Read Jonah 3:1-10
There is this board game. It’s called Mouse Trap. The object of Mouse Trap is to build this complex system that ultimately traps a plastic mouse on the game board. Each piece of the system interacts with the next to create a chain reaction. There is a boot that kicks a ball down a track and that ball hits a lever, which causes a bigger ball to fall into a bathtub. I never really played Mousetrap. I just liked building the pieces to see the whole system play itself out. The game of Mousetrap is based off something called a Rube Goldberg device. In essence a Rube Goldberg device is an overly complicated series of actions that work together to do something relatively simple.
The thing about a Rube Goldberg device is that everything has to go perfectly in order to get the desired effect. If one part of the device doesn’t work, the whole thing fails. In the game of Mouse Trap, something would often go wrong and the mouse at the end of the line would stay cage free. A ball would roll the wrong way or a lever would fail and you would have to reset the whole system. There is this tension that builds as the chain reaction gets closer and closer to the end. One miss could be the difference between winning and losing.
I have this false assumption that creeps into my mind every now and then. Is tart to think that God’s will works like a Rube Goldberg device. I imagine that He has this complex plan and everything is riding on all the pieces to work perfectly. I imagine that He is watching as the tension builds to the part that involves me. I am the marble that is supposed to drop into the bucket that triggers the cage. I worry that I am going to mess up and God’s plan will be ruined.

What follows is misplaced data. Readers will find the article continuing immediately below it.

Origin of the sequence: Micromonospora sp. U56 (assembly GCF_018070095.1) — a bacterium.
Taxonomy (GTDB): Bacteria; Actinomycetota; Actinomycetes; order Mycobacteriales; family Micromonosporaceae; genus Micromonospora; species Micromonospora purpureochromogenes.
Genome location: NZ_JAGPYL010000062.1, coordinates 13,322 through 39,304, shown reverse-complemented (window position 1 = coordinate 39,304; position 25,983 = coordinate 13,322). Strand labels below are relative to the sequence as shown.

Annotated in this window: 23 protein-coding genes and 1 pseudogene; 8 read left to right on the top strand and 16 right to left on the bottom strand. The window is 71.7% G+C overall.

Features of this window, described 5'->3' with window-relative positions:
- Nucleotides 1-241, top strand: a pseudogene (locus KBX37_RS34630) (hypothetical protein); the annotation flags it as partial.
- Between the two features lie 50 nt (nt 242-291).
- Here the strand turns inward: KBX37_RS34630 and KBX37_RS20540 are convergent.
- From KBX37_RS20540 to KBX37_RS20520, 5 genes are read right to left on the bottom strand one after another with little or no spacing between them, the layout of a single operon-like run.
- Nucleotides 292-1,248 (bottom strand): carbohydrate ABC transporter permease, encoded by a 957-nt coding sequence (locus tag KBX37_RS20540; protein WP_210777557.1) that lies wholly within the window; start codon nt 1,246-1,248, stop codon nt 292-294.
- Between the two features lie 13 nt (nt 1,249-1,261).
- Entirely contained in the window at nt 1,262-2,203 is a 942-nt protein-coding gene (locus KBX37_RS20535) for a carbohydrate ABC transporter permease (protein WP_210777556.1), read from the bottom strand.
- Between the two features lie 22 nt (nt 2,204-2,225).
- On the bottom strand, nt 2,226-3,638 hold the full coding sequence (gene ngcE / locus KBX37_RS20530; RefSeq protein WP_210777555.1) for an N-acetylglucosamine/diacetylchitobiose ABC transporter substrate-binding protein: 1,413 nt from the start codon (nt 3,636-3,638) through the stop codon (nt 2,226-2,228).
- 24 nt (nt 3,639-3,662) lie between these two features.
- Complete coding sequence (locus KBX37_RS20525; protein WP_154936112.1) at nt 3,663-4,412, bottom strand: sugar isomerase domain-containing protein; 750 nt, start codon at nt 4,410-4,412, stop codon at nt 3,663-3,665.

“Sorry everyone. God had this great plan for salvation but Michael ruined it. We will all go home and try again tomorrow.”
Consider this… Jonah was told by God to speak against Nineveh. Jonah was afraid that his actions would ultimately lead to God having compassion and sparing Nineveh so he actively tried to mess with God’s plan. He thought running away would do the trick, except a storm and a fish brought him right back to where he started.
In chapter 3, Jonah finally reaches his destination. The Bible gives very few details about what he said. According to the text, Jonah simply says, “Forty more days and Nineveh will be overthrown.” That’s it? Many of the other books concerning prophets devote pages and pages to the long and drawn out messages that the Prophets give. Often we find that a prophet speaks for weeks or even years and no one listens. Jonah’s message, on the other hand, is comically short and really quite vague.
“Hey everyone… In forty days you will be in trouble.”
It is almost as if we are supposed to infer that Jonah, even after being swallowed by a fish, wasn’t really trying that hard to give his message. Like maybe he was going through the motions because he had to.
It seems to me that even after the whole fish ordeal, Jonah is still trying his best to ruin God’s plan. No matter how short or halfhearted Jonah’s message was, Chapter 3 is clear about the response from Nineveh. Everyone listens. Everyone repents. Even the animals are ordered to fast. The shortest sermon in the bible yields a complete and total change of heart from an entire civilization.
Jonah thought like I do sometimes. He assumed his part in God’s plan was this make or break turning point that could mess everything up. That somehow God would be surprised by Jonah’s actions. I don’t want to say that we are not important to God or that our actions don’t matter. We are important. Our actions do matter! The important thing we can learn from Jonah is that, God uses all of it. He uses the good, He uses the bad, and He uses the ineffective, half hearted, and unproductive. The amazing news is that even at our worst, God can still use us.
- What can we learn from this?
- What does this say about your own beliefs?
- Do you ever think you have ruined God’s plan?
Day 5 of 8 from the 2015 Mission Discovery Devotional